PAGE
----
As Glossop-based artists go, they do not get any more notable than Ghislaine Howard. Ghislaine is well known throughout the UK’s art community for her powerful paintings, which explore the things that make us human – the common experiences, problems and joys that we all encounter on our journey through life. Her work is on display at Manchester Art Gallery, as well as in many public and private collections including the Royal Collection.
Ghislaine first came to public attention with a ground-breaking exhibition concerning pregnancy and birth – the first of its kind – at Manchester Art Gallery. Called ‘A Shared Experience’, the exhibition attracted much critical acclaim.
She has also worked on commissioned projects with various diverse communities including cathedrals, theatres, prisons, the BBC, Women’s Refuges as well as with major organisations such as Amnesty International. In 2008, Ghislaine was named as a Woman of The Year for her contribution to art and society.
Her work has recently played a central role in the three immensely successful and inspirational exhibitions curated by the renowned filmmakers, artists and curators, Al and Al. Bearing the overarching title ‘The Fire Within’, the exhibitions were situated in the open spaces of a transformed shopping mall in the centre of Wigan town known as ‘The Galleries’. The second exhibition, ‘Love is a Rebellious Bird’ featured over 50 of Ghislaine’s works. The third and final show will close in late 2021.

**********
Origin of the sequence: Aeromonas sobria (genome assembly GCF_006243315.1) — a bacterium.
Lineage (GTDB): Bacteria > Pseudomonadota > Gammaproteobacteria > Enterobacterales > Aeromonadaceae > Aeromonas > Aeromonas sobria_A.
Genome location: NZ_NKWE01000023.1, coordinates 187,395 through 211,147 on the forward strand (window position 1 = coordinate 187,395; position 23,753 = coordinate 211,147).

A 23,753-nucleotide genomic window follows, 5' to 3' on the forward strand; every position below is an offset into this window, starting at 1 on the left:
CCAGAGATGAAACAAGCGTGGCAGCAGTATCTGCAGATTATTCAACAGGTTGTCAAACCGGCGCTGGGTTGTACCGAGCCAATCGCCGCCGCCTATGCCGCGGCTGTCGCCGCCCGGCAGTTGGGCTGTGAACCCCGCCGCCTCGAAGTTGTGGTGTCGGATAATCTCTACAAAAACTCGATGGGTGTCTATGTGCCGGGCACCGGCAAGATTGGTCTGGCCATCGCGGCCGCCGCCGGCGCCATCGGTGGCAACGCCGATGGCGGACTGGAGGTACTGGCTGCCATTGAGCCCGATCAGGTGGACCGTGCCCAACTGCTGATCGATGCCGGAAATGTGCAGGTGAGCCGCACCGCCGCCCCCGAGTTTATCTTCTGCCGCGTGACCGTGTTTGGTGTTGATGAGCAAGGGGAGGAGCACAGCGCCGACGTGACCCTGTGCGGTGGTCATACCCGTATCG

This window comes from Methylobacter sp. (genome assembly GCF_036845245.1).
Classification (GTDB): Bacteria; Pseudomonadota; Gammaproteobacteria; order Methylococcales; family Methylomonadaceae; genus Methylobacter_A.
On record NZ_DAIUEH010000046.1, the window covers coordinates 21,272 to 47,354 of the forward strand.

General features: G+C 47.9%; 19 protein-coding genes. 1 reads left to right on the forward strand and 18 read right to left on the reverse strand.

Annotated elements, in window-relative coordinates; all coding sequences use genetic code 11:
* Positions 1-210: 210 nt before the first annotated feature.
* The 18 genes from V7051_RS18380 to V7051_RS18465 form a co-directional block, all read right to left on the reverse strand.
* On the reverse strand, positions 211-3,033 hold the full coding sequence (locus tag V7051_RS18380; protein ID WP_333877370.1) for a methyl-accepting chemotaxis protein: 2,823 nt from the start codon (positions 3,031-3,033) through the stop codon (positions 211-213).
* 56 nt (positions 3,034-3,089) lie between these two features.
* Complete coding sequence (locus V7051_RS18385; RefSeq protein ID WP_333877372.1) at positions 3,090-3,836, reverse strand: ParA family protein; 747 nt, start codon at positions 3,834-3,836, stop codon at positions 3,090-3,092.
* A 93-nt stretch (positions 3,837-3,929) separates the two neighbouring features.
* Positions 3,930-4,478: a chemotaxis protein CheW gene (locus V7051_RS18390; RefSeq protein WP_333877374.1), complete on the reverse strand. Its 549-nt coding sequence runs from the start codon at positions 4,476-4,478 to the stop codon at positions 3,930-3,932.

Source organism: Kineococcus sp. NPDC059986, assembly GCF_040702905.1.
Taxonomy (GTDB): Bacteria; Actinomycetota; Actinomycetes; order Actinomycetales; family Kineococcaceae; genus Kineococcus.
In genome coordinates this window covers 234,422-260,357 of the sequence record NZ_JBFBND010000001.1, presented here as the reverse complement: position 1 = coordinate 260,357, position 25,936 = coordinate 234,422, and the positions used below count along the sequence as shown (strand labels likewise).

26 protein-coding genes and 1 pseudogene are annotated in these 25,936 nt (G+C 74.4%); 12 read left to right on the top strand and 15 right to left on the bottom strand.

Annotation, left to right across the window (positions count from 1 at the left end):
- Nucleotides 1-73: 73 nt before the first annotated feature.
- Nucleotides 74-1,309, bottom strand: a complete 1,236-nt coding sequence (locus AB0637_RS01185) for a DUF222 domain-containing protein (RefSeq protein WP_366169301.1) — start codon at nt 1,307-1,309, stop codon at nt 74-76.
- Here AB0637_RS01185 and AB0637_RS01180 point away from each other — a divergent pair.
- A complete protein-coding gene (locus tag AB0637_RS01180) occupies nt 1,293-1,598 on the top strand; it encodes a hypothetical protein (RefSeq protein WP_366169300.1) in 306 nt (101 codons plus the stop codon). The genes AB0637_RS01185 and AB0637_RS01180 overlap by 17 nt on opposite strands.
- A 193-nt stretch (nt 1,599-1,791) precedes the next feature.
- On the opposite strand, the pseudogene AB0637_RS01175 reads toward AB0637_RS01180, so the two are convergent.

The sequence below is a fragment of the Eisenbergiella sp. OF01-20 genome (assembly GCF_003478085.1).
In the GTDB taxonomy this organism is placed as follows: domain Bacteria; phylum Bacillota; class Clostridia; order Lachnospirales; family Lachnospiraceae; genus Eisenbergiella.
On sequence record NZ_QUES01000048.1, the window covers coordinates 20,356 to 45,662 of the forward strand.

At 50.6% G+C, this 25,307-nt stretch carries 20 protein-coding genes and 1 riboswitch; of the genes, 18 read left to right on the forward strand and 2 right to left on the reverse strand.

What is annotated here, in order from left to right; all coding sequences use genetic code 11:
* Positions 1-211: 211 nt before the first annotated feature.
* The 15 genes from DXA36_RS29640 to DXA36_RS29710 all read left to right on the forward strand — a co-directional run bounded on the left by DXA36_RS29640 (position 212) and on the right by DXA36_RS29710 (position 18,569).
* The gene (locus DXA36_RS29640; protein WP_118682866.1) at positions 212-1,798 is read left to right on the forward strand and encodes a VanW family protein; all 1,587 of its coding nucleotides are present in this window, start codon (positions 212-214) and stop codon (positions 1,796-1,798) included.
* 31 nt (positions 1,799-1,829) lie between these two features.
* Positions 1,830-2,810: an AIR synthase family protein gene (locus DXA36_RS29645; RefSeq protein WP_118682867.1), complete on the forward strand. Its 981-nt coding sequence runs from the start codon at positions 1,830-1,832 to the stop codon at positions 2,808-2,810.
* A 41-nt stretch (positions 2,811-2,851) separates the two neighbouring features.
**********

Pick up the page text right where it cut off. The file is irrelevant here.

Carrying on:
A permanent, but changing, exhibition of Ghislaine’s work will be on view at the Greater Manchester Chamber of Commerce, situated in Elliot House, 151 Deansgate, Manchester, due to open October 2021.
“Glossop has been our home since the mid-1980s, Michael and I live in converted Tripe works perched high over Glossop Brook in the centre of town and our children Max and Cordelia grew up here” says Ghislaine.
“Living in a town like Glossop is a great privilege, nestled between the hills, it’s a place that has a real human-scale to it and a strong sense of identity. The powerful rhythms and colours of the landscape have filtered into my work – and watching people move to and fro from our kitchen window has inspired some of my favourite paintings.
“I think one of the great views is from Glossop station looking towards the Nab, and another is the overview of the town from the train as it passes over the viaduct.
“It is hugely important for creative people, who often work in isolation, to feel that there is such a supportive and effective network as Glossop Creates.
“Such platforms also make evident the richness and diversity of the town’s cultural activities which otherwise might remain little known.”
You can find out more about Ghislaine at https://ghislainehoward.com